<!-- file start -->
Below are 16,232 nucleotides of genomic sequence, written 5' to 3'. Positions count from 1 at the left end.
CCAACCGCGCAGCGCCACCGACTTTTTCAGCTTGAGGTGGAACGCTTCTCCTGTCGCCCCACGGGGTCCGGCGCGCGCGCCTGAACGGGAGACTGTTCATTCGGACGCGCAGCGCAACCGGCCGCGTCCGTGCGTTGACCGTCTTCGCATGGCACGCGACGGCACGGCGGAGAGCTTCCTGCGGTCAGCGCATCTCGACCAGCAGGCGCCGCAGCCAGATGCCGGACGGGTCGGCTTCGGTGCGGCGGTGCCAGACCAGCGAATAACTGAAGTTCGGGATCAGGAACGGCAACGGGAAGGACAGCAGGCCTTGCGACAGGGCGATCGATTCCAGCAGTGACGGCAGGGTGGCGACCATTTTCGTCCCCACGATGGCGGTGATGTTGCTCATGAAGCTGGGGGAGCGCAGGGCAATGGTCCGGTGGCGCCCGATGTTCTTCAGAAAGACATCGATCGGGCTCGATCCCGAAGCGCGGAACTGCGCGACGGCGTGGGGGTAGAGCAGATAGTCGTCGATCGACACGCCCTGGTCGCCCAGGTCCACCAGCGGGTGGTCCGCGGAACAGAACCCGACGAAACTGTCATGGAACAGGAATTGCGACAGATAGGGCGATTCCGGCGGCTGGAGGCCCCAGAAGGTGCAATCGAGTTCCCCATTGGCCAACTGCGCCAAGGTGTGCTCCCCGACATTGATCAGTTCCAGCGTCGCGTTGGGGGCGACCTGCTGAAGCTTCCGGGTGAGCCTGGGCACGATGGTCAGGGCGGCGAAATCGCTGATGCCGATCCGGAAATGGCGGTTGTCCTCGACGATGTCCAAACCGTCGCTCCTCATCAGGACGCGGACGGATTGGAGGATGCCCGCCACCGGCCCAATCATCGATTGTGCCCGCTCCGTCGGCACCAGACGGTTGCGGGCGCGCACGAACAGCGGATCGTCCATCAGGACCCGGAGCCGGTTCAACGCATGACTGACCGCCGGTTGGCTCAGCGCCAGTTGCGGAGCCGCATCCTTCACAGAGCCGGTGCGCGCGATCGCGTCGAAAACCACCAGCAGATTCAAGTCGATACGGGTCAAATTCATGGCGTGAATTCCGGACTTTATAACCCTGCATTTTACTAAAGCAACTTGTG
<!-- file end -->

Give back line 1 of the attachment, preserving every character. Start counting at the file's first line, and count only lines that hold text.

Below are 16,232 nucleotides of genomic sequence, written 5' to 3'. Positions count from 1 at the left end.